What’s the charitable thing to do about inequality?

Our society has coined expressions like “philanthropist” to encourage and hail people’s charitable spirit. Look on the flip side of that shiny coin of generosity, however, and you’ll find that its base substance is societal selfishness. After all, the need for charity only exists because we’re tolerating intentional injustices and widespread inequality created by power elites. A society as supremely wealthy as ours ought not be relegating needy families and essential components of the common good to the whims of a few rich philanthropists. Yes, corporate and individual donations can help at the margins, but they don’t fix anything. Thus, food banks, health clinics, etc. …

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Revelations 2020

Responses to the spread of the coronavirus vary considerably in different jurisdictions. In states of the U.S. that are dominated by massive cities, health constraints have tended to be severe, subjecting rural counties to the same crippling strictures as urban ghettoes. Relief from such broad-brush diktats often depends on discretionary enforcement by police, who can usually judge local needs better than governors. Here in New Hampshire, the outbreak has thus far struck a fairly light blow, perhaps because the Governor’s order fell a little more on the strict side than the situation originally seemed to warrant. He didn’t close the borders, but this time last …

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What’s the gimmick in Trump’s plan to “rescue” the public Postal Service?

One thing we’ve learned for sure this year is that no national crisis is too awful to keep Trump & Company from exploiting it for their plutocratic political purposes. COVID-19 is a God-Awful crisis, but late one night deep inside the White House, a dim bulb flickered in our present president’s head: “Eureka,” Trump exclaimed, “here’s our chance to kill the U.S. Post Office!” Of all the things a president might focus on during a devastating pandemic, hijacking your and my public mail service, bankrupting it, and then privatizing its profitable functions has become a top priority for this brooding madman. Bizarrely, Trump has ranted …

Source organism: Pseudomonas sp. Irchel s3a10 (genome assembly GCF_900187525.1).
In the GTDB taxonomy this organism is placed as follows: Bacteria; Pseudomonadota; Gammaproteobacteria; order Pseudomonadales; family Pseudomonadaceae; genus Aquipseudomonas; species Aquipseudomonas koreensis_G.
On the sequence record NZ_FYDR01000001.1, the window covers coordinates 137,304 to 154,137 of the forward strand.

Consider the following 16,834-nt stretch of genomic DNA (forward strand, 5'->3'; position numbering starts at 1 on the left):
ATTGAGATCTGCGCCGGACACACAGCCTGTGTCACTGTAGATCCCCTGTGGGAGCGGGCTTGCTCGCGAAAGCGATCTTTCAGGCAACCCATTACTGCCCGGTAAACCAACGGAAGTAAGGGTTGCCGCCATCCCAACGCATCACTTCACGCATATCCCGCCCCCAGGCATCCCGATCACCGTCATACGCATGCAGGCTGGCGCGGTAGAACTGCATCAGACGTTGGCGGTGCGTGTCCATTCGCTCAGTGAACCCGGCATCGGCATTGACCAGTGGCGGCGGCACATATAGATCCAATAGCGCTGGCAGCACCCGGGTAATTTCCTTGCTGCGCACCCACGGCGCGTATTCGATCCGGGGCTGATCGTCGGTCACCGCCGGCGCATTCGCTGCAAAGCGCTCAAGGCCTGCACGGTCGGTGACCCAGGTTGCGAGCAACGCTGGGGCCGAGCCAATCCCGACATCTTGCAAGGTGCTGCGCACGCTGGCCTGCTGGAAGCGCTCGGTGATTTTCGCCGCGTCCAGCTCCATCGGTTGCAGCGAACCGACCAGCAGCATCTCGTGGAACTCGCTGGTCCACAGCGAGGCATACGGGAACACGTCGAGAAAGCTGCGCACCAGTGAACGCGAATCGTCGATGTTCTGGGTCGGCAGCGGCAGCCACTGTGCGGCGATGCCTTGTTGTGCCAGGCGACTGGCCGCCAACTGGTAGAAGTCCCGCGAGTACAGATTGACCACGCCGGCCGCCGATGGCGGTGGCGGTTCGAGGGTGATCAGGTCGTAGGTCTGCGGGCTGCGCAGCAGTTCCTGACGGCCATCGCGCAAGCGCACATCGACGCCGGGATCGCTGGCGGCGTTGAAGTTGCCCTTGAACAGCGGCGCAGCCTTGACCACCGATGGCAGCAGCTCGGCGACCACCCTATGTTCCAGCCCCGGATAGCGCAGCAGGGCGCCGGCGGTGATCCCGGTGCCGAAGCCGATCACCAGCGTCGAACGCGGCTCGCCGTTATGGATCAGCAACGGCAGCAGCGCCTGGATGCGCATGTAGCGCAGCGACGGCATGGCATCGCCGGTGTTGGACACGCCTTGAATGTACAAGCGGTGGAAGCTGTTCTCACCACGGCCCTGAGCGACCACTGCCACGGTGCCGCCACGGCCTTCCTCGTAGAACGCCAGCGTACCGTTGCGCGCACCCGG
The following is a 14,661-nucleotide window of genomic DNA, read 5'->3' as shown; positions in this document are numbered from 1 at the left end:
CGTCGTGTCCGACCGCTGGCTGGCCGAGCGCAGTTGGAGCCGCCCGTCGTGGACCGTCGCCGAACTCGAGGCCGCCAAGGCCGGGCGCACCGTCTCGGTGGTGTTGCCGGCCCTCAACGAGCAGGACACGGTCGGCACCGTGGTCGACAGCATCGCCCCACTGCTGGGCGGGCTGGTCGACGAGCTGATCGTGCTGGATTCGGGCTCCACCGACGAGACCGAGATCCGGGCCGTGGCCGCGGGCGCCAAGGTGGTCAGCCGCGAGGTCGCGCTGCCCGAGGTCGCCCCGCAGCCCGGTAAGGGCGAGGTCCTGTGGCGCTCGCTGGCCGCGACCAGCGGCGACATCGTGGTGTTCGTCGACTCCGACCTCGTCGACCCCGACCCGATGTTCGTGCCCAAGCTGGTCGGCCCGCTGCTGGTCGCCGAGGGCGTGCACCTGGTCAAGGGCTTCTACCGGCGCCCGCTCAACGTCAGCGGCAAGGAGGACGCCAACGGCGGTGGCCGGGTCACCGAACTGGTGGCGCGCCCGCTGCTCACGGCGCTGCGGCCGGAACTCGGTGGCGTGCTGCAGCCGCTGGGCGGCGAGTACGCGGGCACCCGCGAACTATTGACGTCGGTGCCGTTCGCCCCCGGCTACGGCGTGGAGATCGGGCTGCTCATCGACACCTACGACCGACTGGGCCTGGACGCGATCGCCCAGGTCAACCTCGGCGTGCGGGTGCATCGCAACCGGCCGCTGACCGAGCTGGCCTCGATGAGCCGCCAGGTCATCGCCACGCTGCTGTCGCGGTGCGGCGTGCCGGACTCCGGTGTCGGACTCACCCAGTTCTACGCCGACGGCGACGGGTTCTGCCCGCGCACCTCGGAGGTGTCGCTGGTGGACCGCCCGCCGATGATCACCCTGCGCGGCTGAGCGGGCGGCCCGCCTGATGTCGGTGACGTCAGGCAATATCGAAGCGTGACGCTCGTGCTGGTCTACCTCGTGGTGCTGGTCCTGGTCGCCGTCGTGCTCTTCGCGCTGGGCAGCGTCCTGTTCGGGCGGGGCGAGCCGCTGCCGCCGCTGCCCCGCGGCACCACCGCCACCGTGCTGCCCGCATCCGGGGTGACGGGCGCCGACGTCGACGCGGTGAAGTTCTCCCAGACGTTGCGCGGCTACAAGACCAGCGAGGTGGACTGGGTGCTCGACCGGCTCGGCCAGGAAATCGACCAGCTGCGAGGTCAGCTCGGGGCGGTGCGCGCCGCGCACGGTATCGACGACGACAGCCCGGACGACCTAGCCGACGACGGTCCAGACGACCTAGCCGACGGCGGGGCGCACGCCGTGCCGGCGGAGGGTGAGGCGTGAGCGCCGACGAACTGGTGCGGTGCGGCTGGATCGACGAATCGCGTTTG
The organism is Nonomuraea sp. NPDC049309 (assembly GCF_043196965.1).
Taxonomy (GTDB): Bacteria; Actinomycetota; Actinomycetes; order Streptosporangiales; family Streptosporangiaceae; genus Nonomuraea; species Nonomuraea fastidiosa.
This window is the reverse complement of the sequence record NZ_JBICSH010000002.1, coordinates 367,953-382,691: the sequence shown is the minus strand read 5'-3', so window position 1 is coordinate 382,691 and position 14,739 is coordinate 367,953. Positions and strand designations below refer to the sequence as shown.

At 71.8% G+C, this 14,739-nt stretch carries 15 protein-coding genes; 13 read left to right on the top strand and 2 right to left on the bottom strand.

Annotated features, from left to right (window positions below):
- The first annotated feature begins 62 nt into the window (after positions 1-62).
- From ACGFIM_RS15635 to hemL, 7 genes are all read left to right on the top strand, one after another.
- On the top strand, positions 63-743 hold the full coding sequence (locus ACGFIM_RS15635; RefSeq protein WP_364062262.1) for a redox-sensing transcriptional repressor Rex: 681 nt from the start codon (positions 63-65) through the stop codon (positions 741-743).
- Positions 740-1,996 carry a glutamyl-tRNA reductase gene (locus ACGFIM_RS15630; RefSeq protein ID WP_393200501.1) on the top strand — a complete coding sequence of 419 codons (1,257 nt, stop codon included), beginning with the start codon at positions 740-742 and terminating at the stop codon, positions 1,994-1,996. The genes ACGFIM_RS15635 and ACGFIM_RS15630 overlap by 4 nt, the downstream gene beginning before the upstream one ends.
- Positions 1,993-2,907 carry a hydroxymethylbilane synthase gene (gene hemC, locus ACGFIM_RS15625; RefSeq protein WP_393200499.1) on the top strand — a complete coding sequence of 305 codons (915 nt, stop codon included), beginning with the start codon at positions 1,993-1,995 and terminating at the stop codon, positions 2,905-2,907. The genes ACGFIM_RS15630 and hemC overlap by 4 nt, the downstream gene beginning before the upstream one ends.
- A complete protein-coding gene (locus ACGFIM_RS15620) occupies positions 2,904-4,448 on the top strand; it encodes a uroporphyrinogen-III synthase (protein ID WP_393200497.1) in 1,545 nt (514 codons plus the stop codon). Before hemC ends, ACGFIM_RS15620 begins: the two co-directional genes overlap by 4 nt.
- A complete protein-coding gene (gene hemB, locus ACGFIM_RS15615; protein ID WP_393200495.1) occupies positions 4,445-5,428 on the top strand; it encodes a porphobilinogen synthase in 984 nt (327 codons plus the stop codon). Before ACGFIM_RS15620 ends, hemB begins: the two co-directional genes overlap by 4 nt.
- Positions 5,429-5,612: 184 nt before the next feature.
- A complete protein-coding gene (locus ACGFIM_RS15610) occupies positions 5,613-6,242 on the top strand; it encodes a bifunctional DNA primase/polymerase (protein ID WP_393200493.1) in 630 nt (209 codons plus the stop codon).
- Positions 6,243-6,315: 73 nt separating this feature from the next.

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Kitchen Table University

Somewhere in my house must still be the cartoon my mother clipped out of a popular magazine from about 1950 and tucked into my baby album. It depicts a man just coming home from work in the traditional grey business suit, wearing a fedora and carrying a briefcase. He stands in the open doorway of a kitchen that looks as though a tornado has just passed through. Cooking utensils clutter the counters and dishes fill the sink, while baby spoons and cups and rattles lie scattered about. In the middle of the room stands an empty highchair, the tray of which is smeared and dripping. …

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Don’t shut the post office, expand their services

What’s the matter with the post office? The U.S. Postal Service, I mean—the corporate hierarchy that runs this enormously popular public institution. Yes, I know that U.S.P.S. has lost revenue it traditionally got from first-class mail delivery, but I also know that letter carriers and postal workers have offered many excellent ideas for expanding the services that U.S.P.S. can deliver, thus increasing both revenue and the importance of maintaining these community treasures. Yet, the Postal Board of Governors, which includes corporate interests that would profit by killing the public service, seems intent on—guess what?—killing it. The board’s only “idea” is to cut services and shut …

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Educating Billy

Early in the spring of 1963, we eighth-graders at Conway Junior High traipsed down Main Street to Kennett High School to sign up for our freshman programs. It did not occur to me, or perhaps to many of my classmates, that this event could have a significant impact on the future course of our lives. We saw the guidance counselor, who asked us a few questions and filled out some 5×7 cards before signing us up for a program. There were three general courses of instruction at Kennett. College prep consisted mainly of academic studies. General education began with fundamental English, math, history, and science, …

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